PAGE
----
5 Emerging Economies That Will Change The World

This post originally appeared at The Atlantic.

About 20 years after the Soviet Union collapsed, China opened, India liberalized, and Brazil saved its economy with the Plano Real, and 10 years after a banker at Goldman Sachs labelled them the BRICs, those four economic rising powers have transformed how we think about the developing world. The centuries-old idea that there is an uncrossable gulf between powerful, rich countries and everyone else has been disproven not just by BRICs’ economic power but by their use of that power to help shape world events.

You might say that the glass ceiling has been broken. China, once the “sick man of Asia” and one of the world’s poorest places, now boasts the world’s second-largest economy and may someday soon even surpass the U.S. in wealth. Now that we understand the global hierarchy to be less fixed than it once was, who will rise next? The conditions for a rising power are so complicated and so reliant on outside factors beyond any one country’s control that accurately predicting them would be impossible. Still, some countries seem better positioned and better managed than others. Here are five of our choices for the next emerging economies, plus one outlier that could do well, if only it would pull itself together.

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Turkey

When the Brookings Institute ranked the 10 fastest-growing cities last month, three were Turkish (four were Chinese, but we can't all be China). The country's strong democratic institutions and entrepreneurial culture are driving booms in finance and construction, which are in turn growing cities that could become centres of manufacturing for export to Europe. Even as the rest of the continent declines, Turkish growth is surging; it famously hit 11% last year, surpassing China. And, a century after the end of the Ottoman Empire, the country is renewing its assertive foreign policy in the Middle East and Central Asia, positioning itself as a leader of the Muslim world if (or perhaps when) these regions develop.

Indonesia

The world's fourth-largest country with 238 million people, Indonesia's economy has been growing rapidly since 1997. Unlike China, which depends heavily on exports, Indonesia sells mostly to its own people, meaning that it can better endure the U.S. and European crises. Debt is low, foreign direct investment is high, democratic institutions are young but solid, and the once-troubled country is stable after successfully curbing terrorism. A combination of China-style development and state-run enterprises, Brazil-style good governance, and an India-style rise from poverty means that Indonesia is well positioned to continue rising.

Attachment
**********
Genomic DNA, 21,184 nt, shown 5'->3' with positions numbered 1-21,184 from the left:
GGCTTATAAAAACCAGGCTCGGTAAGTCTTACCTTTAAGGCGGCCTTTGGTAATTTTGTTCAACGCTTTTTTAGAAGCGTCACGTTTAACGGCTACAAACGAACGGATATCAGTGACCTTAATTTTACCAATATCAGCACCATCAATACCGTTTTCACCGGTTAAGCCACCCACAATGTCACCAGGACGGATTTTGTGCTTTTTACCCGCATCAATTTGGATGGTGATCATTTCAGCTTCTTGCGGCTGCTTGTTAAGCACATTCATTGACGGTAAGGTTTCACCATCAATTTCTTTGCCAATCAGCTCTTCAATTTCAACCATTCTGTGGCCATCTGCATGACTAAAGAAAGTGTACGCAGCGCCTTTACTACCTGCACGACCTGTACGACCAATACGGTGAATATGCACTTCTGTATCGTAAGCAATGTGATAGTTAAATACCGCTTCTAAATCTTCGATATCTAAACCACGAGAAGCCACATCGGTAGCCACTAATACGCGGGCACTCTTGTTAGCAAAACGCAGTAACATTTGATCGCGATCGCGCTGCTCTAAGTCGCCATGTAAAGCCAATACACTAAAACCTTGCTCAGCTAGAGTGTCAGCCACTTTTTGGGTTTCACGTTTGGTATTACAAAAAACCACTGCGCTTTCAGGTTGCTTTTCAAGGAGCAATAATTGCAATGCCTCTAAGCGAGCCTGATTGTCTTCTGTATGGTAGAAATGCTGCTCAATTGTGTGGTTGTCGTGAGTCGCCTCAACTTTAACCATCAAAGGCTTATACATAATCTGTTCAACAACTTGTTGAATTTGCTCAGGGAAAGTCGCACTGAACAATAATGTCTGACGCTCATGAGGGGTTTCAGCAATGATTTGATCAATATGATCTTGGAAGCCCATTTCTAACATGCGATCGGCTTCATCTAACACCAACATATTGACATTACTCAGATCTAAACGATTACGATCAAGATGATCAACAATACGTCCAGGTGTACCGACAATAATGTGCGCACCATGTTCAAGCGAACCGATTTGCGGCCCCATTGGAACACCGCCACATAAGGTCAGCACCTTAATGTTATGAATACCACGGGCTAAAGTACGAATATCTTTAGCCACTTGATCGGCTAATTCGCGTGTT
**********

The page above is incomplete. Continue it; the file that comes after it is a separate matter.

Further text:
Kazakhstan

Long perceived as a global backwater and a post-Soviet satellite that never quite abandoned such Stalinist ticks as lifelong presidents who build statues of themselves, Kazakhstan is doing better than Borat would have you believe. Filthy rich in resources and sandwiched between China and Russia, the country is well positioned to profit off of Asia's rise, especially as Middle Eastern turmoil makes this sparsely populated and stable country an attractive energy source. The mostly benevolent government is investing the revenue wisely, growing infrastructure and non-energy industries such as transportation and pharmaceuticals, while still avoiding overheating. As long as Asia grows, so will Kazakhstan.

Democratic Republic of the Congo

Corruption and war have made 'Congo' synonymous with disaster, and while the country is still deeply troubled, it's also making significant progress toward realising its enormous economic potential. The Congolese mineral trade is fueling urbanization, a small but important middle class, infrastructure development, and a nascent telecommunications industry. If the country can hold on to political stability, there's little reason to think its recent years of eye-popping growth won't continue. Developing sufficient transportation infrastructure to make its agriculture more widely competitive could give the DRC's growth real longevity.

Mexico

The case for Mexico is cut-and-dry. It is the 12th largest economy in the world, growing at its healthiest pace in a decade. Three out of every four export dollars comes from the United States, which distinguishes Mexico from developing countries like Turkey, which rely on the sick euro zone to buy most of its exports. Mexico's trade comes from a blend of manufactured goods and natural resources, which makes it well-positioned to withstand fluctuations in commodity prices. The Brookings Metropolitan Policy program recently named Mexico City one of the most economically vibrant cities in the world, based on employment and income growth. (This slide written by Derek Thompson.)

Nigeria (Maybe)

Nigeria should be at the top of this list. It is by far Africa's most populous country, its most oil-rich after Libya, and could soon hit double-digit growth . Nigerian demography and geography make it a great candidate for economic success. But the Nigerian government, beset by corruption and an increasingly rebellious northern half (that should maybe be a different country entirely ), is managing its resources poorly. Though Nigeria's economy is booming, its absolute poverty rate has risen to 69% , with income inequality so bad it's inspired a national protest movement. Inflation is expected to rise, further squeezing the middle class. Nigeria has all the right ingredients for BRIC-style growth, and it may one day put them together, but for now even its booming energy sector can't promise economic security.

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